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St. John's Episcopal Cathedral

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1911, Gordon, Tracy and Swarthwout. 1313 Clarkson St. (NR)

The New York City firm that won a national architectural competition for the design of this cathedral accommodated the surrounding residential neighborhood with a low, generously landscaped English Gothic Revival design clad in random-coursed Indiana limestone. A carillon of fifteen bells is housed in matching square, castellated towers flanking the north entrance. The fifty-one stained glass windows range from Gothic Revival to contemporary in style. A rosebush in the Adam and Eve window was added when a seductive Eve proved distracting to churchgoers. The altar, altar screen, and reredos, carved from Salonica oak, are from the congregation's first church at Broadway and Welton, which was destroyed by fire.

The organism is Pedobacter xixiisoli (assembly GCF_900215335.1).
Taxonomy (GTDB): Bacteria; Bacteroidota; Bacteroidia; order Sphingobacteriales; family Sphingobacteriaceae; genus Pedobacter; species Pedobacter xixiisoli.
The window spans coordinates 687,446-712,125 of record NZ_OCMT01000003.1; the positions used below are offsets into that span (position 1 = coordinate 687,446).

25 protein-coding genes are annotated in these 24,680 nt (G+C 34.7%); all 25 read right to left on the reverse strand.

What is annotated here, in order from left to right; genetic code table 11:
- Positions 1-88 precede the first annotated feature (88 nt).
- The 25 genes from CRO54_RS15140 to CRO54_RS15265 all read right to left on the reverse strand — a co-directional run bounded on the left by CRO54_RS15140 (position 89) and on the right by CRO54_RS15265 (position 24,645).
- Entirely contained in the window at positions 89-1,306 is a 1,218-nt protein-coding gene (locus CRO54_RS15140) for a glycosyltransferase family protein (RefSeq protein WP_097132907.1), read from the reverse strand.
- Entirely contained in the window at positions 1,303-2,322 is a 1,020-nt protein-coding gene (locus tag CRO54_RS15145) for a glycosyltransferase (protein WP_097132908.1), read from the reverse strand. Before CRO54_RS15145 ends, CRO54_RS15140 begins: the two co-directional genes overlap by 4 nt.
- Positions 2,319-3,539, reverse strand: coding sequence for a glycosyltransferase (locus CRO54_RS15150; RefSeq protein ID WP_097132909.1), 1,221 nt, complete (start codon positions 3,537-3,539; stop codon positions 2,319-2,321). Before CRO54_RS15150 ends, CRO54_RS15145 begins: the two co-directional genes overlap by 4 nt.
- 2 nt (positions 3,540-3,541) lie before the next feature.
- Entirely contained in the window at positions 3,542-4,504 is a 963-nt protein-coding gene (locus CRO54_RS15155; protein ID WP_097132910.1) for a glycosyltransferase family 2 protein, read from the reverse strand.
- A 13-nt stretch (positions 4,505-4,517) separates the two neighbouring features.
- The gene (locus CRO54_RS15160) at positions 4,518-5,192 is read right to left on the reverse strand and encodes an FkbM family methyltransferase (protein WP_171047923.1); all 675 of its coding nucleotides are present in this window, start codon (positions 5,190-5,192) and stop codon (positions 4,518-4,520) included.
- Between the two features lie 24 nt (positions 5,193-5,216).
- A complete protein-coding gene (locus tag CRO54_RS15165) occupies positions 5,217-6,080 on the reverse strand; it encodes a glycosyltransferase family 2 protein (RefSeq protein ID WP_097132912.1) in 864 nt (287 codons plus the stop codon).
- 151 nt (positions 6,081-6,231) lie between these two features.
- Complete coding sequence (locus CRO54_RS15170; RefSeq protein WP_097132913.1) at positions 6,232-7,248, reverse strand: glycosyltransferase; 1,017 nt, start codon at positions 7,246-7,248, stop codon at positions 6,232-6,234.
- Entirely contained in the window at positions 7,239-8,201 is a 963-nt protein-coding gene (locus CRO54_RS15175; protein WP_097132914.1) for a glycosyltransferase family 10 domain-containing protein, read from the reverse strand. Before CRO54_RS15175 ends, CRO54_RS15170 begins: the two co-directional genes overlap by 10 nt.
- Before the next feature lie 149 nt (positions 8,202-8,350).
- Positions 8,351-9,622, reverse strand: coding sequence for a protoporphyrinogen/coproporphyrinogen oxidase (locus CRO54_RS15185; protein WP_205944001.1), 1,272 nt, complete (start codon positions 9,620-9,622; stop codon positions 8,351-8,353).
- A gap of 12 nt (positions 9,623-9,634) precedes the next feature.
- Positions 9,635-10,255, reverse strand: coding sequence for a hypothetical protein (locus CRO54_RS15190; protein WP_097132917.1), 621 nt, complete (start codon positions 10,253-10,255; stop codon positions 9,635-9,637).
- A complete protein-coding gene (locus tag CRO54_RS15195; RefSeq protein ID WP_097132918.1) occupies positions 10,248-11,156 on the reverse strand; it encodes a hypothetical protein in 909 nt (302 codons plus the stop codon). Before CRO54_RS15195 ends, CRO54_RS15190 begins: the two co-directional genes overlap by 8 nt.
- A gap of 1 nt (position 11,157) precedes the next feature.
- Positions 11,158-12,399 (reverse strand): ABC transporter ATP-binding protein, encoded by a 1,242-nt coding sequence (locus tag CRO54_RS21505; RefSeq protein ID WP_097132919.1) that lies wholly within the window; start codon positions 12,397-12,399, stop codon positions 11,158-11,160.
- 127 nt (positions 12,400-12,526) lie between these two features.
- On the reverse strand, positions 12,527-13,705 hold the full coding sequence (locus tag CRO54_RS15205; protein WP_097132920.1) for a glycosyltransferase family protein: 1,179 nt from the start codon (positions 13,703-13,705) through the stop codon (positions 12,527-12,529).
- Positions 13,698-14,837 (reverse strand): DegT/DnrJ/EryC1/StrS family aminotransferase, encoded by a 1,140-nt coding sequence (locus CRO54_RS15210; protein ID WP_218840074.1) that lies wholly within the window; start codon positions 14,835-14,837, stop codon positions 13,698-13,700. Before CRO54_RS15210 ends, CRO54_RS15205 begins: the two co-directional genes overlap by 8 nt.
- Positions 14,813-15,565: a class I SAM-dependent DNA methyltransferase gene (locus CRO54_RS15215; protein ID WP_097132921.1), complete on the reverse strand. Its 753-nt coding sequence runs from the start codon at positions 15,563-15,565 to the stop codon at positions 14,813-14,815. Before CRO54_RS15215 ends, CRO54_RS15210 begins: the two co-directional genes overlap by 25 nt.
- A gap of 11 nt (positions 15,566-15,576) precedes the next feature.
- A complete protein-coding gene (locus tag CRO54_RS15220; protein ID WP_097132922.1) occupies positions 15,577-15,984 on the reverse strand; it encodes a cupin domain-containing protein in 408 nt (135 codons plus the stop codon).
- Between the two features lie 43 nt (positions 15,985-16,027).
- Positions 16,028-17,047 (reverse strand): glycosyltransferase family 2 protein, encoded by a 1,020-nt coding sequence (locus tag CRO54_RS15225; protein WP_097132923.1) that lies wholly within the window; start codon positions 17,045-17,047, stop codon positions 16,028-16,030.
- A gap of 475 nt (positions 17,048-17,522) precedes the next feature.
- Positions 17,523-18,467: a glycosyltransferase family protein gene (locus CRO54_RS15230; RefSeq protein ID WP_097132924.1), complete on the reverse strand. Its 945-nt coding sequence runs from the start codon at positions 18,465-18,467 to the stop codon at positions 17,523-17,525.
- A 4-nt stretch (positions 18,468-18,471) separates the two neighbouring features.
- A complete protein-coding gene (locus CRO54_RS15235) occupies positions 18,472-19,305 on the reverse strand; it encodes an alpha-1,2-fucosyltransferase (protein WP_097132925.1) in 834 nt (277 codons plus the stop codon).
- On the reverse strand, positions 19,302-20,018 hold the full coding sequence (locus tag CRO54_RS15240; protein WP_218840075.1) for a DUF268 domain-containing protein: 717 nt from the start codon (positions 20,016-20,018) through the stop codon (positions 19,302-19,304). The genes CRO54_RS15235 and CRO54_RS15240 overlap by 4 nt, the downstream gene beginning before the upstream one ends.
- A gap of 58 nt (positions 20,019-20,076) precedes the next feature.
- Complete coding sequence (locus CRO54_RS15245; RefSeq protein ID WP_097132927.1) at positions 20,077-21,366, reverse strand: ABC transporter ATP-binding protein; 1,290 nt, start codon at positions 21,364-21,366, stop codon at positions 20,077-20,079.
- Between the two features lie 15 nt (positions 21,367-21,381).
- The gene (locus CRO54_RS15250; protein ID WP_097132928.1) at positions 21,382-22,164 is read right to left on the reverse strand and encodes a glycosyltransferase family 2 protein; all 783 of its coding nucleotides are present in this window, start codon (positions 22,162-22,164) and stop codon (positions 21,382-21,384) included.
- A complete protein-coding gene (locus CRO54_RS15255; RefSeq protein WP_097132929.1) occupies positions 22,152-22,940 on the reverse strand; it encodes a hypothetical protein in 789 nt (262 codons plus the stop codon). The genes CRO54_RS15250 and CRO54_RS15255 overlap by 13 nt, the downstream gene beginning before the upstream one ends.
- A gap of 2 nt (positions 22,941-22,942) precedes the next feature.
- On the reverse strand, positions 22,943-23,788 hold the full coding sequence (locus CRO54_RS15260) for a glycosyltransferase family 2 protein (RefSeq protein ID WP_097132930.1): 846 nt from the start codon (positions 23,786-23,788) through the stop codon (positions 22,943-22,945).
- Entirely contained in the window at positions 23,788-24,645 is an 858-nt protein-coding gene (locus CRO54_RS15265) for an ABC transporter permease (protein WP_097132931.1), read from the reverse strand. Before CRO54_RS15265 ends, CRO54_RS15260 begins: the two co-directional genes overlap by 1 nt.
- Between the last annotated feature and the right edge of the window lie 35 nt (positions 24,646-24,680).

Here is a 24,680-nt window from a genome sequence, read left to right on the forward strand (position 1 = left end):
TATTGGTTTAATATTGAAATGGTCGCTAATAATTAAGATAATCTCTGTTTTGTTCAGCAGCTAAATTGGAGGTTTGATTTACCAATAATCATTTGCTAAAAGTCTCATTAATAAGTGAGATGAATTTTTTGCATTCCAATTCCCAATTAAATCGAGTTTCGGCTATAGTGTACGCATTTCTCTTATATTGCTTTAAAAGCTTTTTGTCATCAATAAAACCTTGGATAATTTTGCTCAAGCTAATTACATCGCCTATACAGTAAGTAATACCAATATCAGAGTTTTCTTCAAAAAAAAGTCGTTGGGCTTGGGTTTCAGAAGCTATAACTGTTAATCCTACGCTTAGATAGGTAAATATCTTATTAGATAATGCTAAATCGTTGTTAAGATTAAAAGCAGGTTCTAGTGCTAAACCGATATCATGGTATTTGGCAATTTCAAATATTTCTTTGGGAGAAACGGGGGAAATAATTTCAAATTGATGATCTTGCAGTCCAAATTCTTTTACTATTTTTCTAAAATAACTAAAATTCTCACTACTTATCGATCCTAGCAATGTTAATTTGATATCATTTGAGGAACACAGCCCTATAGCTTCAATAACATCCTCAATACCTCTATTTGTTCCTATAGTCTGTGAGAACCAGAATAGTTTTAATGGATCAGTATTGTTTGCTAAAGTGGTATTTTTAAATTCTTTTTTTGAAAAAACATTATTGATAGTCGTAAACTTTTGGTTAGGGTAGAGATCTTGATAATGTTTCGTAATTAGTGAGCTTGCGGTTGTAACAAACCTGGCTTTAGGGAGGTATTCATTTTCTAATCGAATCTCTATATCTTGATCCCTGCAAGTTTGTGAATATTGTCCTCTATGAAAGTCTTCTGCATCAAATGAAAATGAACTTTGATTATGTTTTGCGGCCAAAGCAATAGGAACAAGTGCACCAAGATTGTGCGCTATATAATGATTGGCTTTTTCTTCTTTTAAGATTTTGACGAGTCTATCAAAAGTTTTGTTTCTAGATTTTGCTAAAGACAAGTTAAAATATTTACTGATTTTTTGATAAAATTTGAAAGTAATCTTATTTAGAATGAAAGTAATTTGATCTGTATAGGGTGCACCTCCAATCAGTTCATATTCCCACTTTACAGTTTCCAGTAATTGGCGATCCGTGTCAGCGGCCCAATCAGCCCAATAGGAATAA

A taller central tower, transepts, and south additions included in the original design were never completed. The attached Parish House (1928, Merrill H. and Burnham F. Hoyt) is of particular interest for its Gothic Revival St. Martin's Chapel, with a magnificent wooden reredos by sculptor Arnold Ronnebeck. Across the street at 13th Avenue and Washington Street, a Public Service Company substation (1990) camouflaged by brick-work and triangular pediments echoes the lines of the cathedral rectory.

Writing Credits

Thomas J. Noel

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